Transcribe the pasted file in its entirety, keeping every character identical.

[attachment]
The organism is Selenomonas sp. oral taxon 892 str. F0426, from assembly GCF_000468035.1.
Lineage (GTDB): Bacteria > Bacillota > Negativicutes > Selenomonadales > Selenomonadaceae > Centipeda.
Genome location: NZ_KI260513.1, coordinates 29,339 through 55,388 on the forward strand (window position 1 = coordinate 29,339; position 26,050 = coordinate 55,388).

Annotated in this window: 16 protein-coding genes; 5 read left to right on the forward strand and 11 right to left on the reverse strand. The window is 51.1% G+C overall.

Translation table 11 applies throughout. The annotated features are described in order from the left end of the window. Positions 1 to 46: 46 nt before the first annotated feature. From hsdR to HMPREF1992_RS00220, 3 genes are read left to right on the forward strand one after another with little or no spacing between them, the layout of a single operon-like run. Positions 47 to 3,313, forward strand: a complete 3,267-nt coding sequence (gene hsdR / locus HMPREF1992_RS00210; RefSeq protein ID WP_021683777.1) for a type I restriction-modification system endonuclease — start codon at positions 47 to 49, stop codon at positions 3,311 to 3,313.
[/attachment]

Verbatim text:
The organism is Selenomonas sp. oral taxon 892 str. F0426, from assembly GCF_000468035.1.
Lineage (GTDB): Bacteria > Bacillota > Negativicutes > Selenomonadales > Selenomonadaceae > Centipeda.
Genome location: NZ_KI260513.1, coordinates 29,339 through 55,388 on the forward strand (window position 1 = coordinate 29,339; position 26,050 = coordinate 55,388).

Annotated in this window: 16 protein-coding genes; 5 read left to right on the forward strand and 11 right to left on the reverse strand. The window is 51.1% G+C overall.

Translation table 11 applies throughout. The annotated features are described in order from the left end of the window. Positions 1 to 46: 46 nt before the first annotated feature. From hsdR to HMPREF1992_RS00220, 3 genes are read left to right on the forward strand one after another with little or no spacing between them, the layout of a single operon-like run. Positions 47 to 3,313, forward strand: a complete 3,267-nt coding sequence (gene hsdR / locus HMPREF1992_RS00210; RefSeq protein ID WP_021683777.1) for a type I restriction-modification system endonuclease — start codon at positions 47 to 49, stop codon at positions 3,311 to 3,313.